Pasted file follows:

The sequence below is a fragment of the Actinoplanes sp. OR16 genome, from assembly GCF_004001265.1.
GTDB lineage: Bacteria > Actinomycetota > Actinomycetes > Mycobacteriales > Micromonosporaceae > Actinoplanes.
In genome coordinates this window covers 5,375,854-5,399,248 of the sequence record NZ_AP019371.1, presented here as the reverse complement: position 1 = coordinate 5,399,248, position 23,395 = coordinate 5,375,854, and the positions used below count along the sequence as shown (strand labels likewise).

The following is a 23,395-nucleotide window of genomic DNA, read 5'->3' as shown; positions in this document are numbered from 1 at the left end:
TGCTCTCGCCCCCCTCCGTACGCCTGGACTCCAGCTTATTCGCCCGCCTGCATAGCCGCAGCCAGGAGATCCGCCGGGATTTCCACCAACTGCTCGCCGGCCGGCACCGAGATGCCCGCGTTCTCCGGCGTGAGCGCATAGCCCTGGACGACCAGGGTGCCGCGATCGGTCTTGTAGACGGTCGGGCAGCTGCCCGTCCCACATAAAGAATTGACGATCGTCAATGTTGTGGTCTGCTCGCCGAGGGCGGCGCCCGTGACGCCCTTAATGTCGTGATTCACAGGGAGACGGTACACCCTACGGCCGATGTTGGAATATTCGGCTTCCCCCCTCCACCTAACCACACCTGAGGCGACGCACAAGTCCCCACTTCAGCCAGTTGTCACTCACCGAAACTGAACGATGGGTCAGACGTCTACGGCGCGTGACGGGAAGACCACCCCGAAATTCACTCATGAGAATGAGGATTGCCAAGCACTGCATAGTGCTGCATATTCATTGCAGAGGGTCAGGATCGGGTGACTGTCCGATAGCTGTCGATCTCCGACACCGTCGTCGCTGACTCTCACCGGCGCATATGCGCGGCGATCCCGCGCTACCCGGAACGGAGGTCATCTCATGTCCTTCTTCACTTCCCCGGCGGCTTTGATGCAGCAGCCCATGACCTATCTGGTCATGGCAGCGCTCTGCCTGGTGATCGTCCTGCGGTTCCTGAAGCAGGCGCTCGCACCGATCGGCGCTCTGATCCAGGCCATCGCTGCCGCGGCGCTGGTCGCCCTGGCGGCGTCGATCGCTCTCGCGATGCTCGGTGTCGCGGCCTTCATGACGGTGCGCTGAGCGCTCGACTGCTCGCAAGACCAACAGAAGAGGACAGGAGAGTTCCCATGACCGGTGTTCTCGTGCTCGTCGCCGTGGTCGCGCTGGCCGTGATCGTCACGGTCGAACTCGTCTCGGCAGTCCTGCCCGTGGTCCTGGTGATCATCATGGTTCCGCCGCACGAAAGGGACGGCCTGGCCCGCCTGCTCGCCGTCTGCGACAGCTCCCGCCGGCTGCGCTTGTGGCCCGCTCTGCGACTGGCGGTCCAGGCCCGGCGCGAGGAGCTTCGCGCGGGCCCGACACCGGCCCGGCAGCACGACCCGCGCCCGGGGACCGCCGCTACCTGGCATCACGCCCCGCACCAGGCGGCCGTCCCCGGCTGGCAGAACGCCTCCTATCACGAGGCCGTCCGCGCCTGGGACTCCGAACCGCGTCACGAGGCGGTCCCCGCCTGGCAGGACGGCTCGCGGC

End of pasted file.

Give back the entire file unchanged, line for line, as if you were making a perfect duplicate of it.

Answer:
The sequence below is a fragment of the Actinoplanes sp. OR16 genome, from assembly GCF_004001265.1.
GTDB lineage: Bacteria > Actinomycetota > Actinomycetes > Mycobacteriales > Micromonosporaceae > Actinoplanes.
In genome coordinates this window covers 5,375,854-5,399,248 of the sequence record NZ_AP019371.1, presented here as the reverse complement: position 1 = coordinate 5,399,248, position 23,395 = coordinate 5,375,854, and the positions used below count along the sequence as shown (strand labels likewise).

The following is a 23,395-nucleotide window of genomic DNA, read 5'->3' as shown; positions in this document are numbered from 1 at the left end:
TGCTCTCGCCCCCCTCCGTACGCCTGGACTCCAGCTTATTCGCCCGCCTGCATAGCCGCAGCCAGGAGATCCGCCGGGATTTCCACCAACTGCTCGCCGGCCGGCACCGAGATGCCCGCGTTCTCCGGCGTGAGCGCATAGCCCTGGACGACCAGGGTGCCGCGATCGGTCTTGTAGACGGTCGGGCAGCTGCCCGTCCCACATAAAGAATTGACGATCGTCAATGTTGTGGTCTGCTCGCCGAGGGCGGCGCCCGTGACGCCCTTAATGTCGTGATTCACAGGGAGACGGTACACCCTACGGCCGATGTTGGAATATTCGGCTTCCCCCCTCCACCTAACCACACCTGAGGCGACGCACAAGTCCCCACTTCAGCCAGTTGTCACTCACCGAAACTGAACGATGGGTCAGACGTCTACGGCGCGTGACGGGAAGACCACCCCGAAATTCACTCATGAGAATGAGGATTGCCAAGCACTGCATAGTGCTGCATATTCATTGCAGAGGGTCAGGATCGGGTGACTGTCCGATAGCTGTCGATCTCCGACACCGTCGTCGCTGACTCTCACCGGCGCATATGCGCGGCGATCCCGCGCTACCCGGAACGGAGGTCATCTCATGTCCTTCTTCACTTCCCCGGCGGCTTTGATGCAGCAGCCCATGACCTATCTGGTCATGGCAGCGCTCTGCCTGGTGATCGTCCTGCGGTTCCTGAAGCAGGCGCTCGCACCGATCGGCGCTCTGATCCAGGCCATCGCTGCCGCGGCGCTGGTCGCCCTGGCGGCGTCGATCGCTCTCGCGATGCTCGGTGTCGCGGCCTTCATGACGGTGCGCTGAGCGCTCGACTGCTCGCAAGACCAACAGAAGAGGACAGGAGAGTTCCCATGACCGGTGTTCTCGTGCTCGTCGCCGTGGTCGCGCTGGCCGTGATCGTCACGGTCGAACTCGTCTCGGCAGTCCTGCCCGTGGTCCTGGTGATCATCATGGTTCCGCCGCACGAAAGGGACGGCCTGGCCCGCCTGCTCGCCGTCTGCGACAGCTCCCGCCGGCTGCGCTTGTGGCCCGCTCTGCGACTGGCGGTCCAGGCCCGGCGCGAGGAGCTTCGCGCGGGCCCGACACCGGCCCGGCAGCACGACCCGCGCCCGGGGACCGCCGCTACCTGGCATCACGCCCCGCACCAGGCGGCCGTCCCCGGCTGGCAGAACGCCTCCTATCACGAGGCCGTCCGCGCCTGGGACTCCGAACCGCGTCACGAGGCGGTCCCCGCCTGGCAGGACGGCTCGCGGC